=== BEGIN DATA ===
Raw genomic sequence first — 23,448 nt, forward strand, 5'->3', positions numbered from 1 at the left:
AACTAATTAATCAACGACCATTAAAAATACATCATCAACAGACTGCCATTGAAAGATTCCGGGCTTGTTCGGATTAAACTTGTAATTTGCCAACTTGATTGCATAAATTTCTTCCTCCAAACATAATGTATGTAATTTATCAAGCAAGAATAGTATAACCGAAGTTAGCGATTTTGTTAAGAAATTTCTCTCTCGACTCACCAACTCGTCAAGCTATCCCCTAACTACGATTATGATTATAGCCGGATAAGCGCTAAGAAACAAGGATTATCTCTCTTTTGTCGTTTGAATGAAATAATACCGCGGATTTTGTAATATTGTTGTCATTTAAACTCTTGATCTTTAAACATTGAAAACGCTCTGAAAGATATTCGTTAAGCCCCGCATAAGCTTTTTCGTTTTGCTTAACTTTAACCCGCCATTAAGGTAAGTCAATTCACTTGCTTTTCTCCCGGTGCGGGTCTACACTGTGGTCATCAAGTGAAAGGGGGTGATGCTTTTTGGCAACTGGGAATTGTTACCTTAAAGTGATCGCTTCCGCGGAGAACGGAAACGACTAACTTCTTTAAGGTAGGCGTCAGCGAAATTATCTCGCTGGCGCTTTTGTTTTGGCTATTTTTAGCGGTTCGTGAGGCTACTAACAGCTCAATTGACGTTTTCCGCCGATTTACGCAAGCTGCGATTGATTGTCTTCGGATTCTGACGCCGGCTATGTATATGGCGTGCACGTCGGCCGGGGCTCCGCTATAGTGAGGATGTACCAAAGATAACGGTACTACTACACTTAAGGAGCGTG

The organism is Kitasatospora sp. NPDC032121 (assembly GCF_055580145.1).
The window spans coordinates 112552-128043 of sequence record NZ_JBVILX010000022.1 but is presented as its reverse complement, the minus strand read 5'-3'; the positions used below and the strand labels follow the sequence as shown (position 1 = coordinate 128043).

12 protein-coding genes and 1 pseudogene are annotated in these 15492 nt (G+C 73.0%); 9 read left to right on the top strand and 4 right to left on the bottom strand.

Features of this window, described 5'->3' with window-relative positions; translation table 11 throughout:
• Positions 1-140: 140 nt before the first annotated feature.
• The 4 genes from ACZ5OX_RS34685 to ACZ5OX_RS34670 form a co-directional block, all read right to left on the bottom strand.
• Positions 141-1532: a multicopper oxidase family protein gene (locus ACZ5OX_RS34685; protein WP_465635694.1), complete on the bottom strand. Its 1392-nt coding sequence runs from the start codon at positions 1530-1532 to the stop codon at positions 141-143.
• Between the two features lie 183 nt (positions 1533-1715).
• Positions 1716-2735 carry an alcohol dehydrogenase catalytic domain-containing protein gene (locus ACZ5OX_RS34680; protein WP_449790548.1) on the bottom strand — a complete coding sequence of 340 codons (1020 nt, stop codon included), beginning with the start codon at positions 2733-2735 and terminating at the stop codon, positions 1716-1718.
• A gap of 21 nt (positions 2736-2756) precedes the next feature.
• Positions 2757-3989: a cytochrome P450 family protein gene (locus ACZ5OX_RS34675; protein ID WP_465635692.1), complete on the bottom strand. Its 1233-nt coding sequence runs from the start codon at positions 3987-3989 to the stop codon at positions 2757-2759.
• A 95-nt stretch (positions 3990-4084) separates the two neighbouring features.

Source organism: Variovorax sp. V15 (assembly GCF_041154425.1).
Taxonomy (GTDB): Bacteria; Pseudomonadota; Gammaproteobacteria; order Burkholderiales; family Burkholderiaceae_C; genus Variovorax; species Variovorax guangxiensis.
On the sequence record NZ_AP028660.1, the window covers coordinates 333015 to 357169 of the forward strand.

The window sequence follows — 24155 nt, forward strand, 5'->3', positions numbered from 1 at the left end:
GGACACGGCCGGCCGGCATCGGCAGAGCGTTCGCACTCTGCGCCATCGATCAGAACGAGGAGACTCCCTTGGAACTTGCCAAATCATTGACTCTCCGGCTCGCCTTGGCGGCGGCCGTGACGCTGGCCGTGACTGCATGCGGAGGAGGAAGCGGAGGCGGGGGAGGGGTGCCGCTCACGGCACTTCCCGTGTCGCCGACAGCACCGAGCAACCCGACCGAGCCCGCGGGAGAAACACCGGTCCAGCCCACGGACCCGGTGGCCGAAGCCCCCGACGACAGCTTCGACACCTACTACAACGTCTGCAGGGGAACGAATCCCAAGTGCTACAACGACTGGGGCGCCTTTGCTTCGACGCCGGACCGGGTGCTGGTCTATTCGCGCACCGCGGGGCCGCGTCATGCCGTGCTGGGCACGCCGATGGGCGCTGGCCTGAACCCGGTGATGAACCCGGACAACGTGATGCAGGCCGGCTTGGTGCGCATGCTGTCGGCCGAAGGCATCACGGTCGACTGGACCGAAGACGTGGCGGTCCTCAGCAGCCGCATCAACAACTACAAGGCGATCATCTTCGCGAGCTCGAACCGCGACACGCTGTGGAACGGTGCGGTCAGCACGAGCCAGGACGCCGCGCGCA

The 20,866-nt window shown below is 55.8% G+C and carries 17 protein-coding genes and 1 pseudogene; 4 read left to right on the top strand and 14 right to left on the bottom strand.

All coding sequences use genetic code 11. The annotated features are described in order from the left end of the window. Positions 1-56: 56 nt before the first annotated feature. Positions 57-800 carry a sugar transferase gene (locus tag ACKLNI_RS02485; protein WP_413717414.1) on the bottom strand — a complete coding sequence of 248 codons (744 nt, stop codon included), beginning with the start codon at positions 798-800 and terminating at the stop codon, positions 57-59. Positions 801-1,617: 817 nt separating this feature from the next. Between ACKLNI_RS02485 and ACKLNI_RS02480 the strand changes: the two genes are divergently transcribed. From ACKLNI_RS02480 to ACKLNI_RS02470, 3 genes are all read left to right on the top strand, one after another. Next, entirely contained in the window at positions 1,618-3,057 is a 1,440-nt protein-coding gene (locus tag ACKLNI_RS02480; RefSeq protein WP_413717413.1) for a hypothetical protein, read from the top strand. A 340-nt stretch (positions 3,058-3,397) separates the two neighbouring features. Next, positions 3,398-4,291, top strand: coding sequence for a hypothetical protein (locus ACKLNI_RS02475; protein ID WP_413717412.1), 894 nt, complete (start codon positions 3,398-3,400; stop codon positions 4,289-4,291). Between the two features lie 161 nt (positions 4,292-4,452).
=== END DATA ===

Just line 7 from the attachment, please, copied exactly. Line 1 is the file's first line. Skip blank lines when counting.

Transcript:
• Positions 1-140: 140 nt before the first annotated feature.